Visualizing version control data
How might a software development team use version control data to augment decision making?
Version control systems are tools that enable large teams of software developers to collaborate on a single project, track changes to the project, and not interfere with each other’s work. Version control data is not currently used to its full potential. Currently, developers use version control data to prescribe fixes to bugs after they are detected; unfortunately, few products use version control data to predict and prevent bugs before they occur.
First, I conducted a comprehensive literature review to learn how version control data is currently used for predictive analytics. That’s how I learned about code churn, an extremely useful metric that is underutilized in current industry solutions.
A metric that represents the number of lines of code that were modified, deleted, or added to a repository of source code
Easy to measure using data generated from version control systems.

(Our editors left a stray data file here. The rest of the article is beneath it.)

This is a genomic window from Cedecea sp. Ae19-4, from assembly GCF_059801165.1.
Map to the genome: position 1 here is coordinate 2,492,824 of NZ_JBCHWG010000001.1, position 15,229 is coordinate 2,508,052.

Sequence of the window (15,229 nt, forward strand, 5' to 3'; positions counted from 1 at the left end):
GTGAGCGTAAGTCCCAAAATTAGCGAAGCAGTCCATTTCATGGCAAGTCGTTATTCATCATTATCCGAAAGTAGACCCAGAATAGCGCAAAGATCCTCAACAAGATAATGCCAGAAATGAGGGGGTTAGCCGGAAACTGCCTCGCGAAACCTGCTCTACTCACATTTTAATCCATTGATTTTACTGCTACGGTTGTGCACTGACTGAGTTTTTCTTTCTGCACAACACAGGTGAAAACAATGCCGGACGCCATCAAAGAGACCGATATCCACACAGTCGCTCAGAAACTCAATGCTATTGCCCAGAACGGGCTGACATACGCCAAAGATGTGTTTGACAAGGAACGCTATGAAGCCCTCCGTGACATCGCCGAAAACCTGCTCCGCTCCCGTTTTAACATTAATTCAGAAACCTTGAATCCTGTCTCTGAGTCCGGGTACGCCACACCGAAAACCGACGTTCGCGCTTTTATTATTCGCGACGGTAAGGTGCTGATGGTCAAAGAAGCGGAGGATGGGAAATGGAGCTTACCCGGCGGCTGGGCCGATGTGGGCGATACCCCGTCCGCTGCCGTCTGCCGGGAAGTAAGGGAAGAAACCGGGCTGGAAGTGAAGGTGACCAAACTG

Measures system volatility and is a useful predictor of software bugs
Based on the findings of my literature review, I sketched out ideas for how to best visualize code churn and narrowed down my list of potential solutions to the following two graphs:
Advantage: high information density at the attribute level
Trade-off: does not visualize network structure
Advantage: visualizes both network structure and key attributes of each node
Trade-off: does not visualize changes over time
After sketching, I built out the designs using real data sourced from public Github repositories. Using the command line, I forked my own copy of a public repository and piped the version history into an excel file. From there, I manually encoded the visualizations using the Sketch software platform.
I’ve identified two areas where future research is needed:
Which visualization can users most rapidly and accurately read?
Remote, unmoderated user experience evaluation using survey software
Within-subjects design, each participant reads a graph and answers three questions, repeats until all graphs have been read
To create a sense of urgency, participants will have to answer each question before a countdown clock runs out of time
Metrics to capture: task completion, time on task, & task accuracy
Formative user research
How do users currently understand code churn? What kinds of information are most important to users when monitoring code churn?
One-one-one user interviews with software developers and project managers